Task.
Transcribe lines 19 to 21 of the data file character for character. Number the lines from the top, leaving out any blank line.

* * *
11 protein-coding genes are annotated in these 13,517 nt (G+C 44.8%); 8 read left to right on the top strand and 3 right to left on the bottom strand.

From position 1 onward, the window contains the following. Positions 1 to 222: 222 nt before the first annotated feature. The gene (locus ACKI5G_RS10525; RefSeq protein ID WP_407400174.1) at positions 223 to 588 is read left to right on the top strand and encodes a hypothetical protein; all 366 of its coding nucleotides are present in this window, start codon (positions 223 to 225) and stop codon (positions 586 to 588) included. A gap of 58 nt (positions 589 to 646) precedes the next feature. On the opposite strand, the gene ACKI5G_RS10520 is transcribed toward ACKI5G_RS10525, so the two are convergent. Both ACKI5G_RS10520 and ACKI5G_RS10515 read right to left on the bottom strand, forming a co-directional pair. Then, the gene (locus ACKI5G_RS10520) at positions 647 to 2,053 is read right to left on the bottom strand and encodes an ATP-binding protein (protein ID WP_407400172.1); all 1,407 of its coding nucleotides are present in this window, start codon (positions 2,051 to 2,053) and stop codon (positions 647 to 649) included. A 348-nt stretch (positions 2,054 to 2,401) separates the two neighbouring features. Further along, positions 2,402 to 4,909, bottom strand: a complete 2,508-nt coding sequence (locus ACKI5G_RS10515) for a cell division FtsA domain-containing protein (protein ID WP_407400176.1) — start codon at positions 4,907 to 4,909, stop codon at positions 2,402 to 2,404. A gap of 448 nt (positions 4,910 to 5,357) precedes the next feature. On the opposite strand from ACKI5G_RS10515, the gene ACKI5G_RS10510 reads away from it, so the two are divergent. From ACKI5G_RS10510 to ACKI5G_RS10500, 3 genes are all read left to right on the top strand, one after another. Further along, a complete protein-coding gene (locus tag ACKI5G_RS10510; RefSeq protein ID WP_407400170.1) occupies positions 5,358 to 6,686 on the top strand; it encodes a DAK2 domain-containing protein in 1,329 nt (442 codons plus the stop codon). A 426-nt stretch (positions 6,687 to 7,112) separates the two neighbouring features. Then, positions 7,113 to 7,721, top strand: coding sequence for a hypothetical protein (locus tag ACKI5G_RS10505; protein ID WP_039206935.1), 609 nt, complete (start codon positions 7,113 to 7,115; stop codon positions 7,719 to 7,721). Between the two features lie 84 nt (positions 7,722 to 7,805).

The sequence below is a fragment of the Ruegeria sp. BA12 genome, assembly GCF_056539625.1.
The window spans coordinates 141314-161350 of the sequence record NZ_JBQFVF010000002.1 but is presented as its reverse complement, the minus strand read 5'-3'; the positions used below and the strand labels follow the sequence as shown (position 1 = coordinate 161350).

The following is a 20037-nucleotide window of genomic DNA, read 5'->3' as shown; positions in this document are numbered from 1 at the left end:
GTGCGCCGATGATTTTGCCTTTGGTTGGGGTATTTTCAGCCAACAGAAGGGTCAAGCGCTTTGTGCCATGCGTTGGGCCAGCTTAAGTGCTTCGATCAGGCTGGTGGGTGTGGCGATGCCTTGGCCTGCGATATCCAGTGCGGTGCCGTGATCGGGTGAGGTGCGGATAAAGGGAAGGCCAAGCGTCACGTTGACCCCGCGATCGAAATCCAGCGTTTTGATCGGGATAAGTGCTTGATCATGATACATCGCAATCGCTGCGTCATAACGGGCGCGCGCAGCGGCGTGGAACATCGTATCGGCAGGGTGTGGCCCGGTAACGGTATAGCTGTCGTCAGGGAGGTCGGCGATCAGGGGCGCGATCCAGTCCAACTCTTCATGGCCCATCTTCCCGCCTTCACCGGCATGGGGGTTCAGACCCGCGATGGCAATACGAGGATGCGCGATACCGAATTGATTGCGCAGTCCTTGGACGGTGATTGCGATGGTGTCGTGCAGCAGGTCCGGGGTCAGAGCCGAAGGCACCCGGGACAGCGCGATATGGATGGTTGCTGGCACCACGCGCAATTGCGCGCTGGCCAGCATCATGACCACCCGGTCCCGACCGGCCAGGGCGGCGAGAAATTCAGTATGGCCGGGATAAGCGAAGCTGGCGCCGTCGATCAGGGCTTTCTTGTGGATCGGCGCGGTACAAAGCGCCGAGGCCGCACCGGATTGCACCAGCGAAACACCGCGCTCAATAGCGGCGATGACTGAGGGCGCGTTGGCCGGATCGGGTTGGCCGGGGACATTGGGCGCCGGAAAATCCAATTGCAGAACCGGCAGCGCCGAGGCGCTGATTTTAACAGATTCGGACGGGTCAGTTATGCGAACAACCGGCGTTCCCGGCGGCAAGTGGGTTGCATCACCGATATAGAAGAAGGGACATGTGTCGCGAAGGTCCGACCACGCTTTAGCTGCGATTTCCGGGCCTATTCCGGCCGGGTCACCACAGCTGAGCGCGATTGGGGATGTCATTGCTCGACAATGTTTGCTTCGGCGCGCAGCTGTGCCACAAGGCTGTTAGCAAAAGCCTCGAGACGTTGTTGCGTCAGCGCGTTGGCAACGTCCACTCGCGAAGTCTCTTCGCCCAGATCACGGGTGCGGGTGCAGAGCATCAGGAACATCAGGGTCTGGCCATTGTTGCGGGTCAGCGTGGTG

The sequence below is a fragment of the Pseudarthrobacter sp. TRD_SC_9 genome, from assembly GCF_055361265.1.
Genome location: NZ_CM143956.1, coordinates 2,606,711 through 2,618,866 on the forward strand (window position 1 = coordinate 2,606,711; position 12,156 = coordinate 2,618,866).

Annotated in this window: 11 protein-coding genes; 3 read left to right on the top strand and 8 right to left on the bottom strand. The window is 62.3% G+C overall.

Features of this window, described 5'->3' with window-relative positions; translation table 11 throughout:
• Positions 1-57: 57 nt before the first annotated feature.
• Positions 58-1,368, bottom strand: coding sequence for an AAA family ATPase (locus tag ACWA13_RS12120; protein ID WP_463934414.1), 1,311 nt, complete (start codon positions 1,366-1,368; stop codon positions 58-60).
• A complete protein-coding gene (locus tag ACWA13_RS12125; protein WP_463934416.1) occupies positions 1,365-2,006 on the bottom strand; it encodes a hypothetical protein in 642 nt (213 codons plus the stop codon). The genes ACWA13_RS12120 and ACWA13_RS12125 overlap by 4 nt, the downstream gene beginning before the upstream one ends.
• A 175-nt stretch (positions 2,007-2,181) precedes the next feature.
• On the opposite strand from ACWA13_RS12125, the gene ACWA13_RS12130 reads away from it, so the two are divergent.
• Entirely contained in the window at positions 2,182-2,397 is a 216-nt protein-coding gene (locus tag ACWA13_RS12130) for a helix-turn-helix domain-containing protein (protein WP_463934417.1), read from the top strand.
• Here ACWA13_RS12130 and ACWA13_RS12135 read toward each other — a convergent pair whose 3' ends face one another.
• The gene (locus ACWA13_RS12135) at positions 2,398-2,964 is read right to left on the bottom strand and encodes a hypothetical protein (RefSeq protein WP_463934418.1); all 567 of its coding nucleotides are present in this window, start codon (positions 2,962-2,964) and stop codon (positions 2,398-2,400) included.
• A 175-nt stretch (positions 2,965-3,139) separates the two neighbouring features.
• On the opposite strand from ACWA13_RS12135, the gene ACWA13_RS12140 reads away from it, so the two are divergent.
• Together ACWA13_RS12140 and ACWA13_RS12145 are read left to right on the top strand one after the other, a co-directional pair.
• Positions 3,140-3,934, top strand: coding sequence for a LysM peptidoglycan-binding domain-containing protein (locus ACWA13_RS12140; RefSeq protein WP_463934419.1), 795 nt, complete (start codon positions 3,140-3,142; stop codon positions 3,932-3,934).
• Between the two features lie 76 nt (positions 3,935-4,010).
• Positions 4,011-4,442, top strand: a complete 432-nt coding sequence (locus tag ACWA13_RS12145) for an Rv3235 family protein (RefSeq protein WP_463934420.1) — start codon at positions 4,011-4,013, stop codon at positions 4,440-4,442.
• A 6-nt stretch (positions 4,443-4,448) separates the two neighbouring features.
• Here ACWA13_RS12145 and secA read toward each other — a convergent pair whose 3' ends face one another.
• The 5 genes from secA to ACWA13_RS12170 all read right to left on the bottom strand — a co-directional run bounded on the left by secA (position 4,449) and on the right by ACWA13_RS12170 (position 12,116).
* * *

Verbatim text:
• A 175-nt stretch (positions 2,965-3,139) separates the two neighbouring features.
• On the opposite strand from ACWA13_RS12135, the gene ACWA13_RS12140 reads away from it, so the two are divergent.
• Together ACWA13_RS12140 and ACWA13_RS12145 are read left to right on the top strand one after the other, a co-directional pair.